other common names
Head and body length about 2.8 in (7 cm); weight 0.2–0.3 oz (5–8.5 g). Fur is red-brown, yellow on underside. Tail has fine hair covering.
Restricted to western and southwestern portion of Madagascar, except for the specimen noted above.
Occurs in dry deciduous, gallery, and spiny bush forest. Unknown outside of forested zones. Often associated with fallen and rotten tree trunks.
Few details available about this nocturnal species. Usually seen singly, although apparent male-female pairs can be found in close proximity to one another. Heterothermic with body temperature corresponding to the ambient temperature; enters a daily state of torpor.
feeding ecology and diet
Terrestrial. The diet includes mostly invertebrates, particularly termites.
May be monogamous. Mating in late September to March. Gestation 54–69 days. Litter size 1–5 and neonates naked with nonfunctional ears and eyes. Eyes open between 21 and 33 days old and the young are soon thereafter weaned.
Within its range this species can be notably common. Its continued existence depends on the maintenance of natural forest.
significance to humans
Nasolo's shrew tenrec
Microgale nasoloi Jenkins and Goodman, 1999, Vohibasia Forest, Madagascar.
other common names
Head and body length about 3 in (8 cm); weight 0.5 oz (7 g).
Only known from southwestern Madagascar.
Occurs in transitional dry and spiny bush forest. Unknown to occur outside of forested zones.
Nothing is known.
feeding ecology and diet
Scansorial. The diet is presumably mostly invertebrates.
Nothing is known.
Only recently described from two specimens taken at two nearby sites—one in a national park and the other in a forest protected by local traditions. This species probably has a very limited distribution.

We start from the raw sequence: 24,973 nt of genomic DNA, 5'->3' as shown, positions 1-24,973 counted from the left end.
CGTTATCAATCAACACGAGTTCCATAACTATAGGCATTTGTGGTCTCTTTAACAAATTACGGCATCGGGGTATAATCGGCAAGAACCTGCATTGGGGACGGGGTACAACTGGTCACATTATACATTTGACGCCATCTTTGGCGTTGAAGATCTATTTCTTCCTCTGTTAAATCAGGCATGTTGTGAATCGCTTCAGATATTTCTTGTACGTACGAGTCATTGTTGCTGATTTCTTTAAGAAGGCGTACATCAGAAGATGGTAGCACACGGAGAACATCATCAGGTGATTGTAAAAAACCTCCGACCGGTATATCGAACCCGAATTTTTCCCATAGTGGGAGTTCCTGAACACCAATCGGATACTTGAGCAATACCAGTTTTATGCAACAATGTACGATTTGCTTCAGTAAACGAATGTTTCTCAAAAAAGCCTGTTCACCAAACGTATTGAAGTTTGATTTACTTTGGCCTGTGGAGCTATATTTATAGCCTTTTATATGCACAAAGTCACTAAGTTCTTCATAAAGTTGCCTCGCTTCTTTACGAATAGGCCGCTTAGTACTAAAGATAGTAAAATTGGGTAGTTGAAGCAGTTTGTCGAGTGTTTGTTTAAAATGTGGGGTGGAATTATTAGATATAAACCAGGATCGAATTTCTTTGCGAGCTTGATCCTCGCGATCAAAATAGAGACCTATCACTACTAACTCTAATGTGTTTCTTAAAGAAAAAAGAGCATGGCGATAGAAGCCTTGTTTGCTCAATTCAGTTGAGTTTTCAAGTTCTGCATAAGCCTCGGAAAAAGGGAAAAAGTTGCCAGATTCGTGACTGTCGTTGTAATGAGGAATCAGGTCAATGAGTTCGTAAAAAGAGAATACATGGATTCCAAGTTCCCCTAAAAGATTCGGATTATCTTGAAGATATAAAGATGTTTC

significance to humans
Dobson's shrew tenrec
Microgale dobsoni Thomas, 1884, Fianarantsoa, Madagascar.
other common names
Head and body length 3.9–4.5 in (10–11.5 cm); weight 0.6–0.9 oz (18.0–25.5 g). Fur is gray-brown with gray belly. Tail is long, usually length of body.
Across much of eastern and northern Madagascar.
Found in lowland and montane humid forests. Occurs in some secondary forest or other human-modified habitats.
Nocturnal and generally terrestrial. Towards the end of the rainy season this species accumulates body fat, particularly in the tail, and is known to aestivate.
feeding ecology and diet
Largely terrestrial, but occasionally scansorial. Well developed canines and molariform teeth indicate that it is a formidable predator. Prey located by visual, olfactory, and visual means, and then subdued with forelimbs or seized directly with the mouth. The diet consists mostly of invertebrates, however it is known to predate on small land vertebrates.
In captivity mating in September to October. Gestation 62 days. Litter size one to five and neonates naked with non-functional ears and eyes. Eyes open between 22 to 27 days old. One litter per year. Presumably polygynous.
A widely distributed species and known to occur in several protected areas. As with other forest-dwelling organisms on Madagascar, the continued existence of this species depends on the maintenance of forest habitat.
significance to humans
|Common name / Scientific name / Other common names||Physical characteristics||Habitat and behavior||Distribution||Diet||Conservation status|
|Aquatic tenrec Limnogale mergulus French: Tenrec aquatique; German: Der Wassertenrek||Hind feet are webbed, tail is flat. Pelage is dense and soft, no spines. Upperparts and head are brownish with red and black guard hairs poking through. Head and body length 4.7–6.7 in (12–17 cm), tail length 12–6.3 (12–16 cm), weight 2.1–3.2 oz (60–90 g).||Freshwater rivers. Nocturnal, sleeps in burrows beside rivers.||Eastern Madagascar.||Mostly frogs, small fish, crustaceans, and aquatic insect larvae.||Endangered|